The most recognizable feature of the waiting room is the eight-and-a-half foot tall wainscot executed in glazed faience tile manufactured by the California China Products Company of National City. Elaborate Hispano-Moorish designs are executed in green, yellow, blue, white, and black and the bottom and top edges are finished with a frieze of stylized ziggurats. A large tile map of the Santa Fe system once graced the upper wall. The original oak benches still run the length of the room. Between 1916 and 1951, the Santa Fe Depot was a true “Union Station” because it also harbored passengers of the San Diego and Arizona Railway which served points east.
Beyond the waiting room was a Fred Harvey Dining Hall in which the tile work continued; the Harvey Company ran all of the concessions for the ATSF. Upstairs on the east side, a second floor contained railroad offices. The Santa Fe, proud of its structure and ever the self-promoter, plastered its trademark cross-within-a-circle all over the building. It is found in the tile work of the domes and the waiting room pilasters, as well as on the chandeliers and windows; in the 1950s a large “Santa Fe” sign was placed on the roof. Continuing beyond the waiting room, there was a one-story freight building and other work space off-limits to visitors. On the exterior, the freight building and the depot are visually united by the trackside arcade.
As railroading declined in the mid-20th century due to the increase of airline travel and the development of the interstate highway system, the entrance patio was demolished for a parking lot and by 1971 there was talk by the ATSF of tearing down the depot. Community opposition stopped this move, and the structure was listed on the National Register of Historic Places in 1972. Ten years later the building was refurbished and has subsequently undergone additional restoration work. In the late 1990s, the parking lot that replaced the former patio was removed and an ADA compliant landscaped plaza was installed that includes a fountain, palms, planting beds, and seating. The Baggage and Express Building was restored to its 1914 appearance and seismically retrofitted so that it could house a branch of the Museum of Contemporary Art. A modern three storey addition covered primarily in corrugated metal was constructed at the back of the building in 2007 to accommodate other art installations.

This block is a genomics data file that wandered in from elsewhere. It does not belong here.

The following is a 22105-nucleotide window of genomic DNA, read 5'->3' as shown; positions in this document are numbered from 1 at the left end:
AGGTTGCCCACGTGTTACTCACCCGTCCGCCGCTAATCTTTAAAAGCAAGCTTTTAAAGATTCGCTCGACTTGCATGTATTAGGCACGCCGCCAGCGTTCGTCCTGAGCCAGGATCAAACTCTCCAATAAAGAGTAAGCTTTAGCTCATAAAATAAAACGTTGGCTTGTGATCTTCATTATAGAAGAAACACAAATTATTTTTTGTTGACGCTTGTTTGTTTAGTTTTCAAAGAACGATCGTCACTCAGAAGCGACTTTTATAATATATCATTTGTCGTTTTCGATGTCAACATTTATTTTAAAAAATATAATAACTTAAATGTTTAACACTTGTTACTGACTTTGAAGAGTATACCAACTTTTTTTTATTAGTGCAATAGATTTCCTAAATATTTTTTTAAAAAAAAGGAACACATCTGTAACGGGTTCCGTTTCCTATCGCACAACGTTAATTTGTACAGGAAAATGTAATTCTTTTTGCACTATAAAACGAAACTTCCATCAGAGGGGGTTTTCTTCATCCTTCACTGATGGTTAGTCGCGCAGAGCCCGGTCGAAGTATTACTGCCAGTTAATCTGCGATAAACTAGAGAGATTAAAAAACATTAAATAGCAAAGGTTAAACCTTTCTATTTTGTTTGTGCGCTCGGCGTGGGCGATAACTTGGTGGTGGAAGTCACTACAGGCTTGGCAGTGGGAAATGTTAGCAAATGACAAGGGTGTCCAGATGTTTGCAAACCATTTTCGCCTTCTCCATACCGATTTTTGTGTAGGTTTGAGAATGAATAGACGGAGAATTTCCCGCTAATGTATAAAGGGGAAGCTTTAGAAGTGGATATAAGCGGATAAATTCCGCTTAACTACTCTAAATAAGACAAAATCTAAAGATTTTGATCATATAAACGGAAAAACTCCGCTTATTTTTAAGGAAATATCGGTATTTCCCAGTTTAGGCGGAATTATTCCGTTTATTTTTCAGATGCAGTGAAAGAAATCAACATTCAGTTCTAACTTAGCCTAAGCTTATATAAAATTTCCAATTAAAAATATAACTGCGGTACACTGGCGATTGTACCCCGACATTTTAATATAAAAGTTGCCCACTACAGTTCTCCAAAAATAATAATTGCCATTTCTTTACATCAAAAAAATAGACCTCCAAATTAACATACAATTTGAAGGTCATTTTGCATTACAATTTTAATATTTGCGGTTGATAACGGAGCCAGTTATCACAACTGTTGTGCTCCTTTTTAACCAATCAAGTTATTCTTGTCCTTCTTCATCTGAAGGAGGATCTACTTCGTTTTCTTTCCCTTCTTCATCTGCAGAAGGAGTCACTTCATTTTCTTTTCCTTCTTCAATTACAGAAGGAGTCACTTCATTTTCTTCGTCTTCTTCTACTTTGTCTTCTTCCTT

San Diego was the earliest Spanish settlement in what is now the state of California. The coast was first explored by Juan Rodriguez Cabrillo who worked for the Kingdom of Castile. In 1542 he claimed the bay for Spain, but no settlement was planned. Sixty years later the coast was mapped by Sebastián Vizcaíno, who named the natural harbor after St. Didacus, which in his native tongue was “San Diego.”
To secure the coast from Russian explorers and fur traders, King Carlos III of Spain authorized the creation of a chain of forts and missions to protect strategic sites that could be of future use to the Spanish Empire in North America. In 1769, the fort or “presidio” at San Diego was founded on the hills to the northeast of the harbor entrance; soon thereafter the Mission of San Diego de Alcalá was established by Franciscan friars to work toward the conversion of the American Indians to Christianity, a stated goal of Spanish colonization.
The Kumeyaay people had long inhabited the coastal border region between Mexico and California, and many of the tribes migrated between summer and winter villages. The goal of the missionaries at San Diego was to bring the Kumeyaay to the mission complex and its agricultural lands where they would work at trades and farm under the guidance of the priests while also receiving religious instruction. The Spanish referred to those who did settle at the mission as “Diegueño” (“of San Diego”).
Within the first five years, the Franciscans moved the mission six miles to the east to quell Kumeyaay who were wary of the military presence at the nearby presidio; the new site also provided better water resources along the San Diego River and was closer to Kumeyaay villages. After Mexico gained independence from Spain, the missions were secularized and many fell into private hands and subsequently into disrepair. Restoration of Mission San Diego de Alcalá began in the 1880s. Today it is an active parish church and is a popular stop with California elementary school children who visit the site as part of their year-long study of state history.
San Diego remained a modest agricultural community until the mid-19th century, when newcomers from the east began to dream big about the future. Many of them headed west in the Gold Rush of 1849; once the fever subsided, some decided to settle permanently in the town that had grown up around the ruins of the old presidio. Their development schemes often focused on San Diego Bay, which is one of the finest natural harbors on the West Coast.
The best known promoter of the area was probably Alonzo Horton, who built a business in San Francisco once his hopes of gold riches subsided. In the late 1860s he purchased 800 acres along the bay in what is now downtown San Diego; he proceeded to build a wharf, a hotel, and other enterprises. Horton endlessly promoted the town as a resort destination and the potential site of a key port. A major fire in the Old Town in 1872 convinced many residents to move to “Horton’s Addition” closer to the bay.